1. The ringing test: go to a quiet room and place a pair of earplugs in your ears. If you hear a ringing sound then it’s a sign that you’re turning up the volume too high. In this case you should avoid all personal audio solutions for 2-3 days and repeat the ringing test. Ideally the ringing should go away before you continue using headphones to avoid further damage to the ears.
2. Headphones at arm’s length: this method is only to be used as a rule of thumb because the audio heard while the headphones are off varies from model to model at the same decibel level. However, hold out the headphones in front of you at arm’s length. If you can hear audio then turn it down until you can’t hear anything. Now it’s safe to enjoy the personal audio solution for long periods of time.
3. Check volume controls: Typically the volume controls should be set to a maximum of around 60-70% to ensure safe levels are maintained. When you have set it to 100% for more than 30 minutes then alarm bells should be going off in your head. Once you turn the volume up it can be easy to get used to that setting, but your ears are slowly getting damaged without realizing it until afterwards.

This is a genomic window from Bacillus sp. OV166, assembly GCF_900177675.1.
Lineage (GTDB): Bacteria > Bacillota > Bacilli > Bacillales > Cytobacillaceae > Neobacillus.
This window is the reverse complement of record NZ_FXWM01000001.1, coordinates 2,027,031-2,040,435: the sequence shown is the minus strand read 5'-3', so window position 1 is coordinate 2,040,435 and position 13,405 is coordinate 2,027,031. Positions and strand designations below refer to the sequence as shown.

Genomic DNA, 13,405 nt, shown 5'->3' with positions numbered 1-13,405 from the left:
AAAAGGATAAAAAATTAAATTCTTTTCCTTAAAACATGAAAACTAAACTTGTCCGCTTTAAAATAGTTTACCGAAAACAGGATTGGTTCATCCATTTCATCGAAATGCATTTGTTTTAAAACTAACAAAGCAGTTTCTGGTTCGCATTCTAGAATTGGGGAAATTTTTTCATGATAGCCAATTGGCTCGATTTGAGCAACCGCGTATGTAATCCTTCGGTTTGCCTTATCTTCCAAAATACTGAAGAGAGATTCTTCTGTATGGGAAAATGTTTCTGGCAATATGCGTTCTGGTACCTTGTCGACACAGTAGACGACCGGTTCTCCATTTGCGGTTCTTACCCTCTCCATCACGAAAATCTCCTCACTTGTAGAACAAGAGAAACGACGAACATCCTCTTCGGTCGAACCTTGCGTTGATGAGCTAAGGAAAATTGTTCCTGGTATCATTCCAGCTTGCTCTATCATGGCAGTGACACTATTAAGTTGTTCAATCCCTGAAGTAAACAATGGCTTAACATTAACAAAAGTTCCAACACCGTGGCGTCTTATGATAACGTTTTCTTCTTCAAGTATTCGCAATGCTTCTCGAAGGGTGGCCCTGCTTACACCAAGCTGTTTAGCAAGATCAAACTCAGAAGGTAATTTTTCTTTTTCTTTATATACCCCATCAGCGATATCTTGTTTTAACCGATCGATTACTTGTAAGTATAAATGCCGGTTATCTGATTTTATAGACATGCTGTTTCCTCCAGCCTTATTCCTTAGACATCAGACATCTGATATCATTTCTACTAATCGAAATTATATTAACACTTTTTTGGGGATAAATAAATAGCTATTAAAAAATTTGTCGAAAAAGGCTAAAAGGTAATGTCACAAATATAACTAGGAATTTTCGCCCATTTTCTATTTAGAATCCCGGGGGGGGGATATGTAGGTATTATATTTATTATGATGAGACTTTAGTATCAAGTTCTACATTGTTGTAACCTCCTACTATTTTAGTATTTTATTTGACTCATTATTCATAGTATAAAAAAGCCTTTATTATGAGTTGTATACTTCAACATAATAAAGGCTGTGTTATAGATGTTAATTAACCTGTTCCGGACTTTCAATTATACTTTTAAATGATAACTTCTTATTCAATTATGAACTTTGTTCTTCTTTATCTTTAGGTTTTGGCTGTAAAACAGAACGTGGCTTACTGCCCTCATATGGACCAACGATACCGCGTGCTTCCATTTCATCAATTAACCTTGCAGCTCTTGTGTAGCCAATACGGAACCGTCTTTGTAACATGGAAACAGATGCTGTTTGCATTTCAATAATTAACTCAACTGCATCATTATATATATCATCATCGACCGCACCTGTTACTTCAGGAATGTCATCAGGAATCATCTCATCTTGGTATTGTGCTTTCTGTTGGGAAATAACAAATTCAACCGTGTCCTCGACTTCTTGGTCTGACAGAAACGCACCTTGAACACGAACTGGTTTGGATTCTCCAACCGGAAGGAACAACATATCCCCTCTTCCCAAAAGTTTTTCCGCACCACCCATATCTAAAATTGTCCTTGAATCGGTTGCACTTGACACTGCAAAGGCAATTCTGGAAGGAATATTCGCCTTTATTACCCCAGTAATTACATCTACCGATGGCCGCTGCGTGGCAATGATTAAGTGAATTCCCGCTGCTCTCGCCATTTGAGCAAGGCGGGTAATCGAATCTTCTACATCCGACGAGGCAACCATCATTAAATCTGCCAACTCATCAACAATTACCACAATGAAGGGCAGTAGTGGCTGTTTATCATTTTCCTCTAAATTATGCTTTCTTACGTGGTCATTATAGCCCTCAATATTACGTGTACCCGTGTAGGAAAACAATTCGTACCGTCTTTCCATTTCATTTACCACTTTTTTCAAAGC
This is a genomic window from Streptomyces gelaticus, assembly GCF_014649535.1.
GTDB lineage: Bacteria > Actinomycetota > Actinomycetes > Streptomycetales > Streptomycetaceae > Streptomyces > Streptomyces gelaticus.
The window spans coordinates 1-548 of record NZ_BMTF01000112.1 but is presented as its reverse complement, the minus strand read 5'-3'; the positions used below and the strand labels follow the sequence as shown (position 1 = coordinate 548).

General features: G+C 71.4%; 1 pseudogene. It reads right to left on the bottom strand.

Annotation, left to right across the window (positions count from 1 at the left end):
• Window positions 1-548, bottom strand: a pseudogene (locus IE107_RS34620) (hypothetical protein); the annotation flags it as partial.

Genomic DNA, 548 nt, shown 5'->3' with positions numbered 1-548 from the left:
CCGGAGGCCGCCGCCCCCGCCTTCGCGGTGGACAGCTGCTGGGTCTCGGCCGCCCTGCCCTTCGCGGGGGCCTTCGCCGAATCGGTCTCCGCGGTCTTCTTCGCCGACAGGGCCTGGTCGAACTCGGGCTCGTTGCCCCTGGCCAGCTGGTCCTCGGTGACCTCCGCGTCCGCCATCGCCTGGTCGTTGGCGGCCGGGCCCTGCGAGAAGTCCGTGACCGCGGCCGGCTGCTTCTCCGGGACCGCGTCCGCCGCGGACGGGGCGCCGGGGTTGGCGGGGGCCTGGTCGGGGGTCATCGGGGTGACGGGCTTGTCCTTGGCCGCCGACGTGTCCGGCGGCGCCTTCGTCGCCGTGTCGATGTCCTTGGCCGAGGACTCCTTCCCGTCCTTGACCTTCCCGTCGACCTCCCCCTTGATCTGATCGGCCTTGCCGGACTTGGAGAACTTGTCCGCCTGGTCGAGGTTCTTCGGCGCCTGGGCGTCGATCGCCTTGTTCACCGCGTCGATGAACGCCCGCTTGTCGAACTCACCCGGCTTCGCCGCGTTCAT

4. Ask a friend: another simple test is to ask a friend to see if they can hear audio while you are listening to the headphones. This test is not applicable with open back headphones because they are designed to naturally pass audio through.
5. Use a sound meter: you can use a sound meter to figure out the exact volume levels that’s produced by the audio drivers. However, this method is not accurate because the audio that’s experienced by the ears will be different than what’s picked up by the sound meter.